Great Lakes NeuroTechnologies announced today that the U.S. Patent Office has issued claims under patent number 8,187,209 covering their Movement Disorder Monitoring System and Method for quantitative assessment of motor symptoms associated with movement disorders.
These intellectual property claims will help to protect the significantly growing market segment for their Kinesia technology platforms.
The Kinesia™ and Kinesia HomeView™ systems include wireless patient-worn motion sensors to assess tremor, bradykinesia, rigidity, and dyskinesias associated with diseases like Parkinson’s and essential tremor.
Market applications include both in-clinic and home-based patient care, optimizing programming for deep brain stimulation, and providing quantitative endpoints to determine efficacy of clinical trials. Physicians utilize a web interface to track symptom responses and fluctuations for telemedicine applications.
The issued claims include a portable movement disorder device for measuring severity of a patient’s movement disorder symptoms of tremor, bradykinesia, rigidity, or dyskinesia in real-time.
The severity of a patient’s movement disorder symptoms is calculated based on information from a movement or a biopotential sensor worn by the patient to measure body motion which may also be wirelessly transmitted to a computer or a monitor for processing.
Finally, the claims cover the processing of the collected motion data into symptom severity scores and optionally transmitting the information over the Internet for review by clinicians.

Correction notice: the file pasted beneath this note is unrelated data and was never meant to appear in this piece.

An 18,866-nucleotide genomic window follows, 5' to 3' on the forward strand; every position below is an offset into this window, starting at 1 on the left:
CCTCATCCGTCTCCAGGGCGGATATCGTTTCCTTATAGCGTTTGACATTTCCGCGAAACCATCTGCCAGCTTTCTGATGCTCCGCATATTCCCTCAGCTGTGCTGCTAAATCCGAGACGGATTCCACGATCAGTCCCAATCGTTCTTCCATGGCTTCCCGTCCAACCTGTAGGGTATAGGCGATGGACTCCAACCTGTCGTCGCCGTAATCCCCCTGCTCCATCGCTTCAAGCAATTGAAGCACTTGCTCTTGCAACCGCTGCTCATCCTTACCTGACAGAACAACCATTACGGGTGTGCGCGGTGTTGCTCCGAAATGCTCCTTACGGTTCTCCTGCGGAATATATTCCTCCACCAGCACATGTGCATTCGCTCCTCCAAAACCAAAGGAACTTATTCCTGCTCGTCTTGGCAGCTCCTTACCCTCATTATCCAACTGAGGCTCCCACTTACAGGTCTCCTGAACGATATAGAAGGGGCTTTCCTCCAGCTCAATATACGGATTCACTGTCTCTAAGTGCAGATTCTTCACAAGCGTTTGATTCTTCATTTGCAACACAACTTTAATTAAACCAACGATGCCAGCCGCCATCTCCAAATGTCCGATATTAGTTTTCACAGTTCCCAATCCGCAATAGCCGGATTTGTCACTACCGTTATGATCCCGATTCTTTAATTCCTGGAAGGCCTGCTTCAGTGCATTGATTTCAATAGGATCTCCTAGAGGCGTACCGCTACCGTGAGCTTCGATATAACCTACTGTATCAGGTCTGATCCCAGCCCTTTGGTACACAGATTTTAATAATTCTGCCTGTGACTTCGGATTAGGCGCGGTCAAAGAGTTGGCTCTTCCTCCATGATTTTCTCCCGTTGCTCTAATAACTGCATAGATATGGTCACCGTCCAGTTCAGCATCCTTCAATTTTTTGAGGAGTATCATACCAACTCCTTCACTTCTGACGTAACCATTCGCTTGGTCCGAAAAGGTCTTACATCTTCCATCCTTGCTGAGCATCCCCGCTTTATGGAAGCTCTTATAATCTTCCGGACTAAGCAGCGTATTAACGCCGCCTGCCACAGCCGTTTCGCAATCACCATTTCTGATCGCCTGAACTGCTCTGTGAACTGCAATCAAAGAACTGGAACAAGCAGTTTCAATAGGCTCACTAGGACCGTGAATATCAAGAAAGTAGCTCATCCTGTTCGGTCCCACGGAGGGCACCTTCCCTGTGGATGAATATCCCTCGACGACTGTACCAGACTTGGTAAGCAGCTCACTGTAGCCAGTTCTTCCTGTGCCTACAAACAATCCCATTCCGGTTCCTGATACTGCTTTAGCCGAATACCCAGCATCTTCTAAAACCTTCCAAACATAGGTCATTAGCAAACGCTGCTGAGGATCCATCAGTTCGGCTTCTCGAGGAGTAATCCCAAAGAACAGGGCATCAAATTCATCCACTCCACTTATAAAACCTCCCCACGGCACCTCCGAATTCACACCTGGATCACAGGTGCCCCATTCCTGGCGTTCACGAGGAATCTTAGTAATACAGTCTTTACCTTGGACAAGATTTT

For the last decade, the team at Great Lakes NeuroTechnologies has been committed to the development of the Kinesia and Kinesia HomeView medical technology platforms.
“Great Lakes NeuroTechnologies is now uniquely positioned in the movement disorders market as a global leader in medical device manufacture and commercialization of technologies to standardize, automate, and remotely capture movement disorder patient assessments.” says Joseph P. Giuffrida, PhD, President.
“Our expertise in technology development and clinical validation is only part of our successful commercialization path. We have also strongly engaged in other critical components of market development including FDA clearance, ISO certification, CE mark, expanded marketing and sales, and now broad claims for intellectual property protection.” Dr. Giuffrida also thanked the National Institute of Neurological Disorders and Stroke and the National Institute on Aging for their continued support of these technologies.
As the company’s research and development arm is expanding its clinical trials and technology applications, building its intellectual property portfolio remains a priority both domestically and internationally.
Brian Kolkowski, PhD, Executive Vice-President and General Counsel stated “The broad claims that were awarded with this initial patent should provide a significant competitive advantage in the growing movement disorder diagnostics and therapy market. The portable movement disorder system claims also include administering a drug from a reservoir based on the calculated severity of the subject's movement disorder. The awarded claims provide a strong intellectual property foundation on which our other submitted patent applications and international filings should continue to build.”